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Is it really wrong to name a new baby after someone that died?

(41 Posts)
sockmonster Tue 02-Jun-09 16:25:13

Slightly odd question I know, my instinct is that it's a bit odd and not a great idea-
BUT just wondering what the general consensus is? For example- naming a baby after an older sibling that died?

Is that disrespectful to the older sibling, is it honouring them, or is it just plain weird for the new child?

Thanks

steamedtreaclesponge Tue 02-Jun-09 16:27:07

I think it would be a bit odd naming a baby after a dead sibling - a bit like you were trying to replace them IYKWIM

If you were naming them after a grandmother/aunt or something, fine

RealityIsMyOnlyDelusion Tue 02-Jun-09 16:27:34

Message withdrawn

sockmonster Tue 02-Jun-09 16:31:19

See I was kind of thinking maybe naming the child after an older relative like grandparents isn't too weird.. but that naming them after an immediate relative is?

I'd want to do it- but I don't want to do that if it would have serious psychological effects on the new baby when it grows up and finds out the background.

Northernlurker Tue 02-Jun-09 16:32:25

I think actually most people don't tend to do this with siblings - the parents know better than anybody that what was lost cannot be replaced so why would you use the same name?

As a way of honouring other relatives though I think it's a lovely thing to do. Had any of my girls been boys they would have had my uncle's name as a middle name and I know another little girl with her aunts name as a middle name, aunt having died three months before the birth.

fucksticks Tue 02-Jun-09 16:33:59

dpends on the relative tbh.
I think most relatives would be fine, only a sibling would be a bit odd as it might look as though you were trying to replace them seeing as you chose the name both times iyswim. Anything else would come under 'honouring' them I'd say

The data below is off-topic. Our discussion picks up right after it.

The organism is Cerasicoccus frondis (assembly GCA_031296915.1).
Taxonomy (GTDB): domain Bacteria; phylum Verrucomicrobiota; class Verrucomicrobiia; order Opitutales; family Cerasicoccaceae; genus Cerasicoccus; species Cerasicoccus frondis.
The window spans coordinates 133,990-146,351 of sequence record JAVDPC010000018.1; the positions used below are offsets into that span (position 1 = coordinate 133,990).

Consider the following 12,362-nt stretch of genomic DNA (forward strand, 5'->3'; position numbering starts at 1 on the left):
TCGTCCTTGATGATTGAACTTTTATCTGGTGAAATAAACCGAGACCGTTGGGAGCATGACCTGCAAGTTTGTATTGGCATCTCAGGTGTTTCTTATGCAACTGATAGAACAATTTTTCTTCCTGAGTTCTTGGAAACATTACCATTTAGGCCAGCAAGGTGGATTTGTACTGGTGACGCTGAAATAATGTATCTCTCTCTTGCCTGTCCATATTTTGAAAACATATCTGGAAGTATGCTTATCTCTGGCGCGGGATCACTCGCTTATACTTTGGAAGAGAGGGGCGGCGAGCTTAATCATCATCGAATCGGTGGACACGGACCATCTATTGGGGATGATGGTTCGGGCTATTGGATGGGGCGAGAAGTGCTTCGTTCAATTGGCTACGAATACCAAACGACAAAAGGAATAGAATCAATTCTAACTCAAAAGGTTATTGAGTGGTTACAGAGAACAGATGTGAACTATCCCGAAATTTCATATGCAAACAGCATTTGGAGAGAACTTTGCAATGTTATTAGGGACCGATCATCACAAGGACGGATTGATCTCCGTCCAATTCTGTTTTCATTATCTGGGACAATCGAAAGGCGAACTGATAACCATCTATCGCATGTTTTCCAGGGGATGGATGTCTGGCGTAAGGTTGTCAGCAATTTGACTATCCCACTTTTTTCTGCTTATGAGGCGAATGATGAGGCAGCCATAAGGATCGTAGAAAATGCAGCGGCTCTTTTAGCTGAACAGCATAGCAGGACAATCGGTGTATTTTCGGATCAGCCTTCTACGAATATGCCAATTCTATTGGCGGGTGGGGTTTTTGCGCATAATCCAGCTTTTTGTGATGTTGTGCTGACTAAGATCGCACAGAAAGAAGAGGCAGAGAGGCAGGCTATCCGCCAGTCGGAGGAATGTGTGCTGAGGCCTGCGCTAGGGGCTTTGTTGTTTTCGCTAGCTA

sockmonster Tue 02-Jun-09 16:35:31

Hmm I think it's because it's my favourite name!! grin I want the name to be remembered, if that makes sense. I wouldn't want everyone to think I am completely nuts though!

Middle name a better alternative?

sockmonster Tue 02-Jun-09 16:37:37

I mean the person not the name- but in using the name again it would honour their memory in a way...

Hmm

OK I think I would be met with rather disapproving comments from both sides of the family!

TwoScrambled Tue 02-Jun-09 16:39:34

Middle name is a good alternative, espeically good if two middle names and both are family names. Dont know why, it just sits well with me that way

EyeballsintheSky Tue 02-Jun-09 16:41:47

It's only relatively recently we've stopped doing this. In doing our family tree we only have to go back to the 1920's to find families where the 3rd son was called Peter or something after the eldest son called Peter had died in infancy.

Hmmm I think it's odd, sorry. Middle name at a push but not the first name.

I do know of someone who wanted to do the same and it was poohpoohed by one and all. Not sure if they ended up doing it in the end or not.

sockmonster Tue 02-Jun-09 16:44:12

Eyeballs- see I'm guessing that as it was so common, it was less that parents sought to replace the child and more that they wanted to honour them and use the name again?

sockmonster Tue 02-Jun-09 16:46:20

othermarypoppins- I do worry that the child may grow up to have serious mental health issues and after extensive therapy will ring me one day and say it was all my fault for using the same name..!!

sockmonster Tue 02-Jun-09 16:47:22

Shame though! hmm I think I need more people to talk me out of it! smile

suwoo Tue 02-Jun-09 16:48:45

Someone I know had a stillborn baby and they gave her name to the next daughter as a middle name.

I think it would be strange (sorry if thats a bit harsh) to name a sibling after a child that had lived for a few years and had already 'owned' the name.

Bucharest Tue 02-Jun-09 16:49:50

Grandparents/parents/friends is OK.
Siblings is weird. Not for the parent, but the child would probably end up with massive complex. (sorry!)

Deemented Tue 02-Jun-09 16:49:54

I would never dream of calling another child i may have by the same name as my son that died. I'd be mortified too if a close relative chose to name their child after my son - it's his name, not anyone elses, iyswim.

sweetheart Tue 02-Jun-09 16:50:36